Privacy v Homeland Security

A federal judge in Oregon recently affirmed the authority of United States Government’s to conduct mass, or “bulk” data collection under FISA.  It is the first case brought after the fire-storm caused by Edward Snowden’s revelations of massive government spying made international news.  The case involved a man convicted of planning a terrorist bombing at the Portland Christmas Tree lighting ceremony in 2010. The conviction was based, in part, on emails that were found on his computer.  In short, the Oregon judge ruled that the government has the authority to spy on foreign nationals, including any communications with United States citizens, without having to use the normal channels of judicial intervention and the procedures/safeguards that go along with it.

By no means do I condone terrorism.  I neither tolerate, nor find acceptable, violence of any kind.  Moreover, I certainly don’t wish to limit our government’s ability  to use whatever reasonable means necessary to stop a future terrorist attack, even if that entails taking a few liberties with our otherwise inalienable rights.  The idea that I, as a defense lawyer, can acquiescence to this  enhanced power is rooted in the words “reasonable means”.  However, as a defense lawyer who takes seriously the idea that our constitutional rights are moored in stone,  I have very different ideas when it comes to the type of power the FISA court has been granted.  From what we can ascertain, the means used by the FISA court are certainly not reasonable when compared to those used in our constitutionally sanctioned judiciary. 

For those of you who either don’t know, or don’t remember what FISA is, it is the Foreign Intelligence Surveillance Act.  Congress codified the act, which established a court system to preside over issues of national security that were contemplated by FISA itself.  In other words, the FISA court is a secret government “judicial system” that granted itself enormous authority to essentially behave as if the Fourth Amendment doesn’t exist.  Either that, or the FISA court simply considers itself above the parameters, limitations and unambiguous language of the constitution.  This clandestine court is so powerful that it has often been referred to as “The Parallel Supreme Court’, and “The Secret Court”.

It was originally enacted by congress as a means to obtain surveillance warrants against foreign intelligence agents operating outside of the United States.  And contrary to the intent of our Founding Fathers when they established an open and public judiciary, the FISA court operates completely under the radar.  The process itself is not open to the public, nor are it’s procedures open for public review.  Any records or documents associated with its proceedings and operations are classified.  Over the years it has become more and more intrusive;  a means to spy on people, both foreign individuals and United States citizens, essentially unfettered.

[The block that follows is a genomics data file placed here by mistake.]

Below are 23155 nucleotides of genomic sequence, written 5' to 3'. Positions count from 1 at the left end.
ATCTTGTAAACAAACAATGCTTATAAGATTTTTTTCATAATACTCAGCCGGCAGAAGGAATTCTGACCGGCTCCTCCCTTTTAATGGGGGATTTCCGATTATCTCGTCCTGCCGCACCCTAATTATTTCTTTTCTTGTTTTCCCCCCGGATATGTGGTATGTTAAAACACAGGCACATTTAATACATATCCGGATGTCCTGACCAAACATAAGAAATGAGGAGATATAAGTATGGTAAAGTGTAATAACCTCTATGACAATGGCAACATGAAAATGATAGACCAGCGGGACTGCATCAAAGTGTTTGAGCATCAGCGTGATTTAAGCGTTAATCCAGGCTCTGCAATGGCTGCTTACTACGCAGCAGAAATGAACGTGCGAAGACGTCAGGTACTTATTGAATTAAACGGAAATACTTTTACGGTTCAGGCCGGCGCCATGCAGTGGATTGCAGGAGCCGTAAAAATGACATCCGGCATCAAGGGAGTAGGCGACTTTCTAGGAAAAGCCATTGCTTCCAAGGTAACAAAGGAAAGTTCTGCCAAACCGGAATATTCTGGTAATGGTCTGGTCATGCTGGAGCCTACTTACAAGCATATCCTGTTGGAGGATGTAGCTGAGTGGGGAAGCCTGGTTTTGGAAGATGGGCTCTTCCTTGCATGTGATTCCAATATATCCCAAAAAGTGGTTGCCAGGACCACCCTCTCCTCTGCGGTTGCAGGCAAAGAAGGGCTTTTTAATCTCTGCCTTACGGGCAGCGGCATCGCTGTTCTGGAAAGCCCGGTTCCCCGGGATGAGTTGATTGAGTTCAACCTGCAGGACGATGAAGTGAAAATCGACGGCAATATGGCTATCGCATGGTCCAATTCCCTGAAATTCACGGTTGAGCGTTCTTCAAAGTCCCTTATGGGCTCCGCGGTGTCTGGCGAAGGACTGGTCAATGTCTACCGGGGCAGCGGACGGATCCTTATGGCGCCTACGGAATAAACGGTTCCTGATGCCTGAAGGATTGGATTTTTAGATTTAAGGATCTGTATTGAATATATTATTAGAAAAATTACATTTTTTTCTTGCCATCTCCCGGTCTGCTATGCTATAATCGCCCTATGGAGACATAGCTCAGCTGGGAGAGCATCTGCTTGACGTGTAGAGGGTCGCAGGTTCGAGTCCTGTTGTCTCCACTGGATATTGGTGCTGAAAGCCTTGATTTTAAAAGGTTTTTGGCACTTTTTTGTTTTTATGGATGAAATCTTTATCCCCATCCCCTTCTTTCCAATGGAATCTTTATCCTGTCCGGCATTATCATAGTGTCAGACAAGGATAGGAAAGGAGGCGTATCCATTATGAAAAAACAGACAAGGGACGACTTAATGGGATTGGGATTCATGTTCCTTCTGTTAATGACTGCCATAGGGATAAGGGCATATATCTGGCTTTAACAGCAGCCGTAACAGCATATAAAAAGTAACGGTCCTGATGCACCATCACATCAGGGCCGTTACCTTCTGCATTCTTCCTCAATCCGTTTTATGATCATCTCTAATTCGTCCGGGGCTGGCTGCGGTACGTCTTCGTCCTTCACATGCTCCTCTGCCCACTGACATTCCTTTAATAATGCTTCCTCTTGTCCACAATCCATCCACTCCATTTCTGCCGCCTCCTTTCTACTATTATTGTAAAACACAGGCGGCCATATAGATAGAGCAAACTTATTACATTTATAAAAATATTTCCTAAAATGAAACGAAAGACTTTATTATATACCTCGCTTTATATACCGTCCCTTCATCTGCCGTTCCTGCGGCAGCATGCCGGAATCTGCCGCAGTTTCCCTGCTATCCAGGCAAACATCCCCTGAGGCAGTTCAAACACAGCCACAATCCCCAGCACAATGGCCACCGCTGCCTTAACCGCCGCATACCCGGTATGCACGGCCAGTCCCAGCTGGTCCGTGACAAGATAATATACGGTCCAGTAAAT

Apparently, one of the justifications for its existence is the omnipresent patriotic message that the country is somehow more safe as a result of having such a secretive process.  I, on the other hand, tend to think that we are all LESS safe when the government operates under a cloud of secrecy, and with unfettered power.  After all, we fought a few wars over the years to combat the type of government that wields power without accountability, one that has the ability to operate in secrecy and by deception.  Tyranny is the word that comes to mind when I start to imagine such a system of government.  Having a secret court, whose sole mission is to grant the authority to spy on anyone the government deems of interest in the war on terror, is the very type of government we fought to be free from in the first place.

Although the FISA court is classified, we do know a few things about this Eastern Block style of justice.  We know that there are 11 judges, all of whom are appointed by the Chief Justice of the United States.  That would be John Roberts, a George W. Bush appointee. We also know that the only people authorized to appear before the court are government lawyers.  That’s right, you read that correctly, only government lawyers.  In other words, a one sided system where a suspect or an accused has neither the ability, nor the right, to be heard.  I guess the idea of Due Process only applies when the government deems it convenient. As a result of its secrecy and appearance of government bias, the FISA court has been refered to as a rubber stamp for government requests.  In fact, former National Security Agency analyst Russ Tice called it a, “kangaroo court with a rubber stamp”.  Needless to say, the federal government strongly disputes any allegations of bias or one-sided justice.  I would be shocked if it didn’t, wouldn’t you? Somehow I doubt that our so-called “government of the people, for the people and by the people” will ever admit to spying on its own people.

I think it’s fair to say that the Federal Judge in Oregon can now be referred to as “Captain Kangaroo”.  Apparently he doesn’t mind presiding over a court that can never, under any circumstances, affirm or restore trust and faith in our system of justice.  One that is supposed to be open, transparent and impartial.  For once it would be refreshing to see a judge uphold the privacy rights of our citizens rather than further erode them under the guise of national security.I won’t hold my breath.

As it stands now, we all might as well just start copying the government on all electronic communications we send and receive.   The government is looking at it all anyway.